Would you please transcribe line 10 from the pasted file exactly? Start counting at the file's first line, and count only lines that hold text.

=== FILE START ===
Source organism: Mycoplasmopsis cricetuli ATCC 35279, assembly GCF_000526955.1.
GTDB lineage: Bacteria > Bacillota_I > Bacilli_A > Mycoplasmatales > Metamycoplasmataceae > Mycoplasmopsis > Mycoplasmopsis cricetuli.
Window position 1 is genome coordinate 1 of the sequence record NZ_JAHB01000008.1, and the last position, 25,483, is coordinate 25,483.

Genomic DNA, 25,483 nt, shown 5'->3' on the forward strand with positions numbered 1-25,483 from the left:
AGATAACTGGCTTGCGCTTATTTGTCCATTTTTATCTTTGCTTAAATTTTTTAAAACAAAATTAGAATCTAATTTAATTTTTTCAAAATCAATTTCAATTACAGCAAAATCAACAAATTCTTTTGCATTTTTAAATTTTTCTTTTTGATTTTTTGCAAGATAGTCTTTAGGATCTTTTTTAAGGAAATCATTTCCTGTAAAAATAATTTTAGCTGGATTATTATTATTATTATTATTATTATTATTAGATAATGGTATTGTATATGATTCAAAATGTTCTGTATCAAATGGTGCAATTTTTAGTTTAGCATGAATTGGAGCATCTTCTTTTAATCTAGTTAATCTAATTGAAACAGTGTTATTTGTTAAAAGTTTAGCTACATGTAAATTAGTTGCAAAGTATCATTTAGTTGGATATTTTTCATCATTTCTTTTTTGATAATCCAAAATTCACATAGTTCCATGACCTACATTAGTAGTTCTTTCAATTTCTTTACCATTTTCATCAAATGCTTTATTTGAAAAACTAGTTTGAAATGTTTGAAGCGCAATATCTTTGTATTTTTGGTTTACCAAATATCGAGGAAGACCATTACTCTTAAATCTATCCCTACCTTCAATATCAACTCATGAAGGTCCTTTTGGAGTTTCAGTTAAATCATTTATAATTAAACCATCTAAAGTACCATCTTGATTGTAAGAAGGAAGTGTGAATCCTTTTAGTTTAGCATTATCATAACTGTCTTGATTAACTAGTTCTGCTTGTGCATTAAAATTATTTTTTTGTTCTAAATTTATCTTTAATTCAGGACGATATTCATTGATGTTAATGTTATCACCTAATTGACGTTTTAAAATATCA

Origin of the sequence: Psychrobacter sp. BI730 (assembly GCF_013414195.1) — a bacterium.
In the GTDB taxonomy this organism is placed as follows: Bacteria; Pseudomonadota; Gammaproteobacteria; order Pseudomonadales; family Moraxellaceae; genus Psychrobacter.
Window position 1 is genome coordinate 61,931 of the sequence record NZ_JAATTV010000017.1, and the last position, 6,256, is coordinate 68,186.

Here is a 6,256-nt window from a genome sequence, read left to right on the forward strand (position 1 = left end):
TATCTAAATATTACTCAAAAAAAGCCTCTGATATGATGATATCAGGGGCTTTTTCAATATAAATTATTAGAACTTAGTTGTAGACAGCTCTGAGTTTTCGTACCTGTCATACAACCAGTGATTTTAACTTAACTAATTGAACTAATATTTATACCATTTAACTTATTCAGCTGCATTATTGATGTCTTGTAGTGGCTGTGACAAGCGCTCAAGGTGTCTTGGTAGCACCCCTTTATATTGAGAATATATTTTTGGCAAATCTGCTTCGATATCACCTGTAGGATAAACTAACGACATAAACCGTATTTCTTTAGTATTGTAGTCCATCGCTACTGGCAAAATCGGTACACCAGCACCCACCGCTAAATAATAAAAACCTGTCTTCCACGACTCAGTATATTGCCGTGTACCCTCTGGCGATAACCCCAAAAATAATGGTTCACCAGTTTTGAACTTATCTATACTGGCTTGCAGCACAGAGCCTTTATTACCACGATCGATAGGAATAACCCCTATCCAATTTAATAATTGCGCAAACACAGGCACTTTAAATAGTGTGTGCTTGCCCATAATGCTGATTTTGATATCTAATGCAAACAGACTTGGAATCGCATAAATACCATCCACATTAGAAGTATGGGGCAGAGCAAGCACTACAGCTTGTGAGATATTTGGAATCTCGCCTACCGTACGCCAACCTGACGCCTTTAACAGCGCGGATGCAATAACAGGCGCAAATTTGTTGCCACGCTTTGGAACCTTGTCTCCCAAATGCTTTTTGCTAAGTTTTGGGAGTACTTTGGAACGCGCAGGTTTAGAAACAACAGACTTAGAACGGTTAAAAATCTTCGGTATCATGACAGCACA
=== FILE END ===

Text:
TATCTAAATATTACTCAAAAAAAGCCTCTGATATGATGATATCAGGGGCTTTTTCAATATAAATTATTAGAACTTAGTTGTAGACAGCTCTGAGTTTTCGTACCTGTCATACAACCAGTGATTTTAACTTAACTAATTGAACTAATATTTATACCATTTAACTTATTCAGCTGCATTATTGATGTCTTGTAGTGGCTGTGACAAGCGCTCAAGGTGTCTTGGTAGCACCCCTTTATATTGAGAATATATTTTTGGCAAATCTGCTTCGATATCACCTGTAGGATAAACTAACGACATAAACCGTATTTCTTTAGTATTGTAGTCCATCGCTACTGGCAAAATCGGTACACCAGCACCCACCGCTAAATAATAAAAACCTGTCTTCCACGACTCAGTATATTGCCGTGTACCCTCTGGCGATAACCCCAAAAATAATGGTTCACCAGTTTTGAACTTATCTATACTGGCTTGCAGCACAGAGCCTTTATTACCACGATCGATAGGAATAACCCCTATCCAATTTAATAATTGCGCAAACACAGGCACTTTAAATAGTGTGTGCTTGCCCATAATGCTGATTTTGATATCTAATGCAAACAGACTTGGAATCGCATAAATACCATCCACATTAGAAGTATGGGGCAGAGCAAGCACTACAGCTTGTGAGATATTTGGAATCTCGCCTACCGTACGCCAACCTGACGCCTTTAACAGCGCGGATGCAATAACAGGCGCAAATTTGTTGCCACGCTTTGGAACCTTGTCTCCCAAATGCTTTTTGCTAAGTTTTGGGAGTACTTTGGAACGCGCAGGTTTAGAAACAACAGACTTAGAACGGTTAAAAATCTTCGGTATCATGACAGCACA